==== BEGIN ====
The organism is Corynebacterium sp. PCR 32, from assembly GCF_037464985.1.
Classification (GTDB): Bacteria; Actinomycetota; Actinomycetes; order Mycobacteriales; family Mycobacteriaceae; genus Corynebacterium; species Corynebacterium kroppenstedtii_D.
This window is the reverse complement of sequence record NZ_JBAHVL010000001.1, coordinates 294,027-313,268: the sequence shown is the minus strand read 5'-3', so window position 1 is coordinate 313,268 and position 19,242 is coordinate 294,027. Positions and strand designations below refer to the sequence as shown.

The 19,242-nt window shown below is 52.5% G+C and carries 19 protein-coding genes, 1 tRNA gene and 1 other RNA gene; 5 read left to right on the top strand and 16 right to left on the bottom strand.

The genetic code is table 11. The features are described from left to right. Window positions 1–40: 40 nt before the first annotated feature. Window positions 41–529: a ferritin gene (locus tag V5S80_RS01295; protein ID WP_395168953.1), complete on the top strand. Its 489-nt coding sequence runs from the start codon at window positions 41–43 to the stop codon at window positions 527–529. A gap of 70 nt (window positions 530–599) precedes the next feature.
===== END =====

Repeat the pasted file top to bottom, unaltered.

The organism is Corynebacterium sp. PCR 32, from assembly GCF_037464985.1.
Classification (GTDB): Bacteria; Actinomycetota; Actinomycetes; order Mycobacteriales; family Mycobacteriaceae; genus Corynebacterium; species Corynebacterium kroppenstedtii_D.
This window is the reverse complement of sequence record NZ_JBAHVL010000001.1, coordinates 294,027-313,268: the sequence shown is the minus strand read 5'-3', so window position 1 is coordinate 313,268 and position 19,242 is coordinate 294,027. Positions and strand designations below refer to the sequence as shown.

The 19,242-nt window shown below is 52.5% G+C and carries 19 protein-coding genes, 1 tRNA gene and 1 other RNA gene; 5 read left to right on the top strand and 16 right to left on the bottom strand.

The genetic code is table 11. The features are described from left to right. Window positions 1–40: 40 nt before the first annotated feature. Window positions 41–529: a ferritin gene (locus tag V5S80_RS01295; protein ID WP_395168953.1), complete on the top strand. Its 489-nt coding sequence runs from the start codon at window positions 41–43 to the stop codon at window positions 527–529. A gap of 70 nt (window positions 530–599) precedes the next feature.